I have a friend. Let’s call her Suzannah. She is over six feet tall, blue-eyed, platinum hair in a page boy. Terrific set of gams, as my father would say. She’s married to a smart and talented guy. But here’s a problem. It’s the bathroom law, currently in effect in North Carolina and Georgia and under consideration elsewhere. In the name of religious freedom, such laws hold that you can only use public facilities that match the sex on your birth certificate. But Suzannah was born Stephen. So what’s a transgender woman to do?
Then there’s Chuck, a big burly guy with red hair and beard, usually garbed in jeans, work boots and red and black plaid flannel shirt. Chuck was born Cheryl. So where’s he going to pee? Will the women welcome him in the ladies’ room?
The issue of a bathroom law proposal hasn’t directly hit Massachusetts, first in the nation to sanction gay marriage. But there is a pending transgender accommodation bill, which bans discrimination in public places based on gender identity. It would cover public restrooms, restaurants, shopping centers and other public places.
It would seem pretty simple to be adding gender identity to race, gender, religion, sexual preference as reasons not to discriminate. Alas, there’s nothing simple about this debate, which has engendered (pun intended) the most loathesome vitriol imaginable, including rants from former Red Sox hero Curt Schilling.
Governor Charlie Baker is taking hits from the LGBT community and got booed off the stage at a recent networking event because he hasn’t signed on to the pending anti-discrimination legislation, which passed the state Senate and awaits action in the House. He said he hasn’t taken a position because there’s no bill yet. He’s getting beaten up in the media for that.
He could have said he supports the concept but wants to see the specific language of a bill that lands on his desk. He might have avoided this firestorm. After all, 17 other states have passed such laws. Baker himself has been a supporter of gay rights, including gay marriage, and tapped a gay legislator as his running mate in his first bid for the corner office. He’s been pro LGB, and I suspect he’ll get with the “T” part of the program if the bill hits his desk.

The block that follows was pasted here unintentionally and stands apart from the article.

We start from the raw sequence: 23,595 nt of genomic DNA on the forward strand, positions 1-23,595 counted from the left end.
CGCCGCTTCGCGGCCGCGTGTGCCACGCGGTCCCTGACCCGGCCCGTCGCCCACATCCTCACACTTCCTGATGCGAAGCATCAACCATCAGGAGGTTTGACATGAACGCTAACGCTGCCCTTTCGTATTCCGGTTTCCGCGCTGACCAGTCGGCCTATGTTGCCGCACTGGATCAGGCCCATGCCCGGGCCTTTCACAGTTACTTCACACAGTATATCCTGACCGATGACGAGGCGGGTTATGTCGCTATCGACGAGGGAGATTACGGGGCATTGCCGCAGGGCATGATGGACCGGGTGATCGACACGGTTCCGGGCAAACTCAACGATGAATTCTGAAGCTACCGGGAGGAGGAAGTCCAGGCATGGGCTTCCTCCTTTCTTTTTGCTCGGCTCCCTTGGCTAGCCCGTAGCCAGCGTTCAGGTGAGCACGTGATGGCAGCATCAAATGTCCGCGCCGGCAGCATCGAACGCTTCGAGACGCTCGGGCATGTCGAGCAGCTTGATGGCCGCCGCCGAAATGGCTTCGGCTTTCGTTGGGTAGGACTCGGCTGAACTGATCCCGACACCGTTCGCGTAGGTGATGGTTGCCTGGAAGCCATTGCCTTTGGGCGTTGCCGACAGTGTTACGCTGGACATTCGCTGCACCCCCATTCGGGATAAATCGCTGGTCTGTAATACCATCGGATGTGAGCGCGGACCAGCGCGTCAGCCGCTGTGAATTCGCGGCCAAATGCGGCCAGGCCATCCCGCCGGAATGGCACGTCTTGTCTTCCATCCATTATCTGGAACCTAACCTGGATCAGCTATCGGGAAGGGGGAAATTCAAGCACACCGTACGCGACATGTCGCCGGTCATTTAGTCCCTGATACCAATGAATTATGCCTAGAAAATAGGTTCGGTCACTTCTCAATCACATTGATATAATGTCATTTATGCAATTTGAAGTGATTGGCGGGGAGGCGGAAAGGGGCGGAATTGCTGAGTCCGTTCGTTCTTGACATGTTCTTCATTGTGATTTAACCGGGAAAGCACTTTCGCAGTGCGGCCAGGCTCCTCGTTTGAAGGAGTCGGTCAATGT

Still, his foot dragging suggests that Baker may have his eye on higher office down the road. Happily, for now, he’s well to the left of the national GOP. I’d hate to think that Potomac Fever might do to Charlie Baker what it did to Mitt Romney as soon as Romney moved his personal belongings into the governor’s office.
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One Response to Bathroom bill looms in Massachusetts by Marjorie Arons-Barron
I do not understand why such a fuss is being made of this. Shallow minds, I guess.
It seems pretty strait forward and the duck test definitely applies: “If it looks like a duck, swims like a duck, and quacks like a duck, then it probably is a duck”
If a restroom is set aside for women (or men), whoever goes in their isn’t going to show their genitalia if they are doing their business in the privacy of a cubicle.
Now if a restroom is a single room, and marked “M/F”, nobody else is going to be in there so what’s the big deal?
I just love it when people start employing all kinds of scare tactics. Dumb.